Because Pro’s plan only blocks a tiny portion of the US borders, a terrorist could enter illegally using another route.

Pro’s plan makes it harder to live in the US and breaks the US-Mexico treaty, both of which would heighten anti-US hatred and increase the risk of terrorism.

Border fences would make drug/gun situation worse.

Most of the drugs/guns enter through checkpoints because illegally transporting a truck (as opposed to a person) across a non-checkpoint border is very difficult. Pro neglects to give a single instance of a drug/gun smuggling success because of a faulty/absent fence.

Pro drops my point that even if the new fence makes smuggling harder, it would also increase the price of drugs and incentivize drug cartels, greatly increasing violence and gangs near the border.

Likewise, the fence would fund the more powerful gun runners, which would lead to the smuggling of more dangerous weapons.

Easy Citizenship would decrease crime

Pro dropped the point that my counterplan would allow immigrants to living according to the law, and would moreover dramatically reduce crime, short-term and long-term. This would save billions of dollars in prison stays and legal work.

Alternative pt 1: Pro’s fence diverts $16 B away from Department of Homeland Security, decreasing security in the homeland. My counterplan instead gives $12 B to border patrol.

Most contraband goes through the checkpoints. Currently, border patrol misses about 30% of this illegal contraband [30]. By diverting even part of the funds to the border patrol, they will be able to more effectively secure the US.

In addition, these funds will be able to make border traffic faster, helping the economy and reducing pollution due to long waits [32].

Alternative pt. 2: Veterans and Indian Nations ($4 B)

Indian nations have a very low college attendance rate [33]. Public schools near reservations are notoriously under-funded [33]. Thus, $2 B funding public schools near Indian nations would increase education, allow better jobs, and fight poverty.

1/3 of the US homeless population are veterans [26], mainly because they can’t afford housing and many are suffering from substance dependence [26]. My counterplan will give $2 B to non-interest loans to help veterans afford housing and provide veterans free therapy for substance abuse and PTSD.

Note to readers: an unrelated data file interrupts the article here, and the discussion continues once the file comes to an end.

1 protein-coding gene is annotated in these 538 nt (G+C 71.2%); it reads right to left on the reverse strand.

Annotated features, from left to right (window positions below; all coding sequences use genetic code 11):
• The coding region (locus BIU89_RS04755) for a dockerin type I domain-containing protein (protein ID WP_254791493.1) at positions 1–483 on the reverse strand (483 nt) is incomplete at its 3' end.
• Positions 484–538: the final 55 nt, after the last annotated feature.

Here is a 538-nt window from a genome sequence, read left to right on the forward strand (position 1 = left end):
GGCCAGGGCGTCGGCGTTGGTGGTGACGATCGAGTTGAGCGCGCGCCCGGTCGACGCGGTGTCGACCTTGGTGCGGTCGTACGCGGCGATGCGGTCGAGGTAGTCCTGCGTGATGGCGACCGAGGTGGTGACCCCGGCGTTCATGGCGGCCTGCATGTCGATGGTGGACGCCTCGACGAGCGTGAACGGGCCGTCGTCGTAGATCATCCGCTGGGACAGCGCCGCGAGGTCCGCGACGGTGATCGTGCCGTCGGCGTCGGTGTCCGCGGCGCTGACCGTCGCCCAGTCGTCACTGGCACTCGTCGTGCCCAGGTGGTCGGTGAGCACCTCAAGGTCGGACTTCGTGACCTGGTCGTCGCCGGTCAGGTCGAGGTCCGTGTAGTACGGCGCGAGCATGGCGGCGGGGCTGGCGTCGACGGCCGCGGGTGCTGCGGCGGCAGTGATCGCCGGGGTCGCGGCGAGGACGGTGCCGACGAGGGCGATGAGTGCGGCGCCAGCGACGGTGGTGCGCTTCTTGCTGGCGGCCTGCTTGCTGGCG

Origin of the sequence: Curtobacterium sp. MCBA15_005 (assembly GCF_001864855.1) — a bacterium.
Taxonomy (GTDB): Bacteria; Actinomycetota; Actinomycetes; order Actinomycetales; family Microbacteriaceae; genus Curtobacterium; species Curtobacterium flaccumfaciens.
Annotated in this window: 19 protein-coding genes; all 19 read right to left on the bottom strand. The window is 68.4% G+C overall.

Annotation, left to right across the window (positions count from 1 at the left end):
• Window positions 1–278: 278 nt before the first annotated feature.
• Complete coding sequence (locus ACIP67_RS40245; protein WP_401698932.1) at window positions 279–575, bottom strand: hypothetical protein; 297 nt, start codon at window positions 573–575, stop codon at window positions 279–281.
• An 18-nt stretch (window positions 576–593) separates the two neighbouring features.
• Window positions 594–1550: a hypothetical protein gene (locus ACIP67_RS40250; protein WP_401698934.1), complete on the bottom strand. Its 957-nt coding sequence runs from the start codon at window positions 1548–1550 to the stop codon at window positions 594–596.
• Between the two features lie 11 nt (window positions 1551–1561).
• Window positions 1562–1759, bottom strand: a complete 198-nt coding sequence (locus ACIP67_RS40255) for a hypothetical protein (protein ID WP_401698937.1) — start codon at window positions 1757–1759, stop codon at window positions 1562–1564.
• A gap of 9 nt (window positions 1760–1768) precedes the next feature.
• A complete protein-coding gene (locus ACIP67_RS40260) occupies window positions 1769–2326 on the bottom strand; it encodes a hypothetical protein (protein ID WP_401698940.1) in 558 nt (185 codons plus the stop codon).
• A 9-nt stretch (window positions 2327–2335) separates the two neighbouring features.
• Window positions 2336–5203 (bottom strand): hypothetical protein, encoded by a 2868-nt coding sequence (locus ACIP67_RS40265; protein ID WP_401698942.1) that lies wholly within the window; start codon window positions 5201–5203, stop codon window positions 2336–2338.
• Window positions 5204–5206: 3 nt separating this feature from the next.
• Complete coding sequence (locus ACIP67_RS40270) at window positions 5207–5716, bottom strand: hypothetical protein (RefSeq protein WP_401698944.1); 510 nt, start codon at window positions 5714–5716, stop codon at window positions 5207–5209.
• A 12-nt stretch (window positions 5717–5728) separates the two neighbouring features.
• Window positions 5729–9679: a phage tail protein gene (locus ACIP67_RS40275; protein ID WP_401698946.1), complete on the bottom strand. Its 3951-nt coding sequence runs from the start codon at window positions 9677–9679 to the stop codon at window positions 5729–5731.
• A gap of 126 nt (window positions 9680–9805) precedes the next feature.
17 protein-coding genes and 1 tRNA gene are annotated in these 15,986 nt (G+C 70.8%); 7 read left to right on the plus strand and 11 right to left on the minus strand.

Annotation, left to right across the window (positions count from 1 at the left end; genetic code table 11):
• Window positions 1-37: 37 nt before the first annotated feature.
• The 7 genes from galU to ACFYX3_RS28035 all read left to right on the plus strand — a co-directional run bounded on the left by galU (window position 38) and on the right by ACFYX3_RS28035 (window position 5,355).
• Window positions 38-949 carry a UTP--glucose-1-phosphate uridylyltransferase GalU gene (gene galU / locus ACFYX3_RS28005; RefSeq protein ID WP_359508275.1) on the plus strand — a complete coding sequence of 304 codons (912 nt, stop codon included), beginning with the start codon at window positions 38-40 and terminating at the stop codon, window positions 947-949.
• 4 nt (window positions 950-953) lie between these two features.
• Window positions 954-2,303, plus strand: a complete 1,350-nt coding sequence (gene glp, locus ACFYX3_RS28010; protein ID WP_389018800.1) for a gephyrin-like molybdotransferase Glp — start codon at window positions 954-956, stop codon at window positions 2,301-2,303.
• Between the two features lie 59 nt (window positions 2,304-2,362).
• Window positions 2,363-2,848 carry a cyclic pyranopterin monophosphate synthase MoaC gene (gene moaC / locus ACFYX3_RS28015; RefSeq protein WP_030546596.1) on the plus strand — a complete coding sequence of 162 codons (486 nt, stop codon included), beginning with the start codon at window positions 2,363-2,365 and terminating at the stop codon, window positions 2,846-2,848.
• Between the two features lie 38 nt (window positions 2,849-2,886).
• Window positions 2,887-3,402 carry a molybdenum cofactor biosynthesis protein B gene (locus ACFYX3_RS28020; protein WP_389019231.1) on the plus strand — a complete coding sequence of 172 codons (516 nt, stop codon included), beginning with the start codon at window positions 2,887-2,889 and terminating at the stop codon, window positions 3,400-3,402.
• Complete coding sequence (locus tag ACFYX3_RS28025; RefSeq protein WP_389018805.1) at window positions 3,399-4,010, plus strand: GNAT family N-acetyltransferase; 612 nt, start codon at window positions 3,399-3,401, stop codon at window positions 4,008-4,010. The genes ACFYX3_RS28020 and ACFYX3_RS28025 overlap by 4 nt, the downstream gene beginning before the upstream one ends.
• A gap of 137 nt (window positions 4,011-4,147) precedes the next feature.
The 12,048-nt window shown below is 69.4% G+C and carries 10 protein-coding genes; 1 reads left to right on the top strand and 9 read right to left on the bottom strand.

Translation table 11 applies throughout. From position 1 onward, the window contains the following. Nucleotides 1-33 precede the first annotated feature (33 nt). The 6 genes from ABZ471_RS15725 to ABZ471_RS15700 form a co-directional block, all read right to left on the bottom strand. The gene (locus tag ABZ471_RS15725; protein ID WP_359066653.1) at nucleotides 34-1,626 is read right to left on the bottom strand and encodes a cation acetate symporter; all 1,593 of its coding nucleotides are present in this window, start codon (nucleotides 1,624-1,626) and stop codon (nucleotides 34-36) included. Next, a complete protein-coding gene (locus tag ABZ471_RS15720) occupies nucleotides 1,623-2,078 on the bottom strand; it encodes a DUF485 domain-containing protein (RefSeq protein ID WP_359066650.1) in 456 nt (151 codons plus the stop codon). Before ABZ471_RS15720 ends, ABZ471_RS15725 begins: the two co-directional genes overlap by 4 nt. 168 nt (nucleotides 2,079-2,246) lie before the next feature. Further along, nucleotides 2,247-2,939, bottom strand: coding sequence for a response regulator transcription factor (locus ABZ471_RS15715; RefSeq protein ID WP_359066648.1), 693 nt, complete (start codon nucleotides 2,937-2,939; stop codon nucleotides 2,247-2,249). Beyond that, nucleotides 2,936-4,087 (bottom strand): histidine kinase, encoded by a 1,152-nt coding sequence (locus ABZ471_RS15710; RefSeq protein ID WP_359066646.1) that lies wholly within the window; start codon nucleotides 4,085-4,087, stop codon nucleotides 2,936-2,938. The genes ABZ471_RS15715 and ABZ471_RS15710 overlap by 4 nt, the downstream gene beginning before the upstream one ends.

Easy Citizenship stops sex trafficking, but Pro’s plan does not.

Pro dropped the fact that Easy Citizenship will eliminate nearly 100% of sex trafficking by ending recruitment, saving tens of thousands each year. The border fence will do little or nothing to help.

Pro’s plan would destroy 3 species

Pro’s proposed bypass would fail. The government had spent $80 M on trying to bring the species' populations together without a border fence [16] so a tiny tunnel would hardly unite the populations, especially alongside noise and light (especially during construction!) that stops breeding and the predator risk by the tunnel.

The fences would increase the spread of non-native species [31].

The fences would increase erosion and water contamination [31].

The fences would devastate 3 Indian nations.

Putting the fence to the north would mean that to enter the Indian nations one would need to pass border security, which would effectively smother business to and from the reservations. Native American reservations are already extremely impoverished (often as much as 60%) [28], with 10 times the average without electricity [27]. Their already fragile economies would be obliterated as a result of the fence, leading to unthinkable unemployment and poverty.